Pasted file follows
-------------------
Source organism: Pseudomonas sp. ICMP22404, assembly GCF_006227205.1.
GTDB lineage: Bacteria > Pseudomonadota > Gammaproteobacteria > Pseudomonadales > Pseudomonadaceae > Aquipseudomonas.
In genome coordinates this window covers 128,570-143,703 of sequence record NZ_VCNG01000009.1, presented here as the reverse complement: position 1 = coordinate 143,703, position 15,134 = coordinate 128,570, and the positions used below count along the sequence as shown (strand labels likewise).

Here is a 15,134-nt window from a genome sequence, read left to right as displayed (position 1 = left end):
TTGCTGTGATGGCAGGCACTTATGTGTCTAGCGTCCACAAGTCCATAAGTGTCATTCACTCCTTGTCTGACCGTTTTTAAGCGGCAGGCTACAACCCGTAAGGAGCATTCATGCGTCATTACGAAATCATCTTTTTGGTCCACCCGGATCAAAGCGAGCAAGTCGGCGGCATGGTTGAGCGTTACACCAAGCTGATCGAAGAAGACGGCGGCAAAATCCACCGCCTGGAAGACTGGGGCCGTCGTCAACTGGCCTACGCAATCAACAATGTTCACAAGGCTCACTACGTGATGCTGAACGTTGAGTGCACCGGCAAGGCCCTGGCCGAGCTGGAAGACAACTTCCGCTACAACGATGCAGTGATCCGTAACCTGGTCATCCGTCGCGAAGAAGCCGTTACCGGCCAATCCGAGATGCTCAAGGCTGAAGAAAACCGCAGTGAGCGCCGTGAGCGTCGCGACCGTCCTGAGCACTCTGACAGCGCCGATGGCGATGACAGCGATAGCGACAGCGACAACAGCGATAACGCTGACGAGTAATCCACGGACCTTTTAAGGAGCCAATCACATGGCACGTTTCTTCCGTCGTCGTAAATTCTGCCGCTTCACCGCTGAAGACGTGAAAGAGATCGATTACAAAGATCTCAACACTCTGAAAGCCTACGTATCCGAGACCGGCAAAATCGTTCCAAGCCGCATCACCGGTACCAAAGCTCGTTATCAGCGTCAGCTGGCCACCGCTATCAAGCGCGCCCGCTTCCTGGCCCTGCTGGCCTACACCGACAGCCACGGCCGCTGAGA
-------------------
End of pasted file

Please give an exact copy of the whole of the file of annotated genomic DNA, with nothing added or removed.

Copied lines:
Source organism: Pseudomonas sp. ICMP22404, assembly GCF_006227205.1.
GTDB lineage: Bacteria > Pseudomonadota > Gammaproteobacteria > Pseudomonadales > Pseudomonadaceae > Aquipseudomonas.
In genome coordinates this window covers 128,570-143,703 of sequence record NZ_VCNG01000009.1, presented here as the reverse complement: position 1 = coordinate 143,703, position 15,134 = coordinate 128,570, and the positions used below count along the sequence as shown (strand labels likewise).

Here is a 15,134-nt window from a genome sequence, read left to right as displayed (position 1 = left end):
TTGCTGTGATGGCAGGCACTTATGTGTCTAGCGTCCACAAGTCCATAAGTGTCATTCACTCCTTGTCTGACCGTTTTTAAGCGGCAGGCTACAACCCGTAAGGAGCATTCATGCGTCATTACGAAATCATCTTTTTGGTCCACCCGGATCAAAGCGAGCAAGTCGGCGGCATGGTTGAGCGTTACACCAAGCTGATCGAAGAAGACGGCGGCAAAATCCACCGCCTGGAAGACTGGGGCCGTCGTCAACTGGCCTACGCAATCAACAATGTTCACAAGGCTCACTACGTGATGCTGAACGTTGAGTGCACCGGCAAGGCCCTGGCCGAGCTGGAAGACAACTTCCGCTACAACGATGCAGTGATCCGTAACCTGGTCATCCGTCGCGAAGAAGCCGTTACCGGCCAATCCGAGATGCTCAAGGCTGAAGAAAACCGCAGTGAGCGCCGTGAGCGTCGCGACCGTCCTGAGCACTCTGACAGCGCCGATGGCGATGACAGCGATAGCGACAGCGACAACAGCGATAACGCTGACGAGTAATCCACGGACCTTTTAAGGAGCCAATCACATGGCACGTTTCTTCCGTCGTCGTAAATTCTGCCGCTTCACCGCTGAAGACGTGAAAGAGATCGATTACAAAGATCTCAACACTCTGAAAGCCTACGTATCCGAGACCGGCAAAATCGTTCCAAGCCGCATCACCGGTACCAAAGCTCGTTATCAGCGTCAGCTGGCCACCGCTATCAAGCGCGCCCGCTTCCTGGCCCTGCTGGCCTACACCGACAGCCACGGCCGCTGAGA